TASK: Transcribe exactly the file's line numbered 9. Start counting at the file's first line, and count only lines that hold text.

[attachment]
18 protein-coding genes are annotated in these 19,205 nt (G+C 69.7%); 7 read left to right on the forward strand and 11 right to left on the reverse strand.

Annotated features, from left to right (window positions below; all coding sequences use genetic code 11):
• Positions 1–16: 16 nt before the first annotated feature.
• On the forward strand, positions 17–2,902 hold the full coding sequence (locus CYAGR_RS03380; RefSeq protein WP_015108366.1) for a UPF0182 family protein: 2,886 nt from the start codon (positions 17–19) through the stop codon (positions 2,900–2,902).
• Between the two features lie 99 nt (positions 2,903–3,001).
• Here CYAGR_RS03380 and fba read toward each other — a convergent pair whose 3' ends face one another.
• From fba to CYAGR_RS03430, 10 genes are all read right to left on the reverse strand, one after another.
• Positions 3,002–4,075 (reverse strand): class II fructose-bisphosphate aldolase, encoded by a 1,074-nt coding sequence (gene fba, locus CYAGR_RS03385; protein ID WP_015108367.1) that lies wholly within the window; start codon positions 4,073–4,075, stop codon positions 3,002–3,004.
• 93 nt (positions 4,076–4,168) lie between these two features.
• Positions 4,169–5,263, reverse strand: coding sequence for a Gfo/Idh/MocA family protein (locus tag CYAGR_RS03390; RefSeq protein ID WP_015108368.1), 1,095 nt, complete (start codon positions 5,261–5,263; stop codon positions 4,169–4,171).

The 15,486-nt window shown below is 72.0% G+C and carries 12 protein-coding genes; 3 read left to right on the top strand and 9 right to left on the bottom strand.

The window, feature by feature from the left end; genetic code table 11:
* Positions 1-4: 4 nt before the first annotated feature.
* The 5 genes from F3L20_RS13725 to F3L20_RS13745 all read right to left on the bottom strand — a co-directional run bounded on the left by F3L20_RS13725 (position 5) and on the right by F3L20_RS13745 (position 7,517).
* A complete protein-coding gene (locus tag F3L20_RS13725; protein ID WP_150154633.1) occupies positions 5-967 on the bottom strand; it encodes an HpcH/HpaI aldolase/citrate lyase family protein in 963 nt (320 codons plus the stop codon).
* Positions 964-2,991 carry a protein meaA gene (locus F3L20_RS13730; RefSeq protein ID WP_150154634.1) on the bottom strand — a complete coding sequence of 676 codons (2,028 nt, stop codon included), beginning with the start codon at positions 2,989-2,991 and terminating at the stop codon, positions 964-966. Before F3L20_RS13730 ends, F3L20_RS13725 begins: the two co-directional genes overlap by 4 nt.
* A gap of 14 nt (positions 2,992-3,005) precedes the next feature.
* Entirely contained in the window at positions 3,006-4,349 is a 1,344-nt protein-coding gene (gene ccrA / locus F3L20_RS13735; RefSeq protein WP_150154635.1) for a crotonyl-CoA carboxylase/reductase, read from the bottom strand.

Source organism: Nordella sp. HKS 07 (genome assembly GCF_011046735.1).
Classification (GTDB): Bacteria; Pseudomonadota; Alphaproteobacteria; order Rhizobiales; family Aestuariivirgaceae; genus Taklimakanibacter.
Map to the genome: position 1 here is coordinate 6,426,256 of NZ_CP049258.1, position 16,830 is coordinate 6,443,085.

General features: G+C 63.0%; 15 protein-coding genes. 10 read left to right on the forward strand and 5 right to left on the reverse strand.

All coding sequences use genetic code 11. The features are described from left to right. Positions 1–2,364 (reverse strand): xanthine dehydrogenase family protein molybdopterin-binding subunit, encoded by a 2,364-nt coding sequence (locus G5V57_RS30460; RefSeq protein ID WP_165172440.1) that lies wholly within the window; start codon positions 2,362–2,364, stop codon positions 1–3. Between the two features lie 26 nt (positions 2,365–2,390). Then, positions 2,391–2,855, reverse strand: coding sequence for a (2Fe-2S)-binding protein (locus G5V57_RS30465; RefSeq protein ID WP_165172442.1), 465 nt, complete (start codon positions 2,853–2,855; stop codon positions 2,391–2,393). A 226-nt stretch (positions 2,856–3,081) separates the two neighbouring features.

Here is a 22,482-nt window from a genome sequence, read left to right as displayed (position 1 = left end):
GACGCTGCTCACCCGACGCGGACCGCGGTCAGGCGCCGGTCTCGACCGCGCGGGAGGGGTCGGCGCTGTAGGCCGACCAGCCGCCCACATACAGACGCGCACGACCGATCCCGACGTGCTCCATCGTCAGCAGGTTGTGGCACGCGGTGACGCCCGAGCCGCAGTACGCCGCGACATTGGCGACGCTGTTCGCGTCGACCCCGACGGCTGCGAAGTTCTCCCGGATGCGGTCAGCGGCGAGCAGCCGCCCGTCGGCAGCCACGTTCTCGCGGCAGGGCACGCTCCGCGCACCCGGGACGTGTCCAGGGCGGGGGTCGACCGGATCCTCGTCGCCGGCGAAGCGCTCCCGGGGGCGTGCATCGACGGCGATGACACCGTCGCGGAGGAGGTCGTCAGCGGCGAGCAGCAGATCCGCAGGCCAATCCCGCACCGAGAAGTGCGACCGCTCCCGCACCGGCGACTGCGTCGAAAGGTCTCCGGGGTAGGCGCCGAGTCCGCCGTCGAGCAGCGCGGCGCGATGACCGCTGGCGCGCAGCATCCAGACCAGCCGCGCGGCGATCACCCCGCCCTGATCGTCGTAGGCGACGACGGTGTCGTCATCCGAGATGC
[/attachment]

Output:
• 93 nt (positions 4,076–4,168) lie between these two features.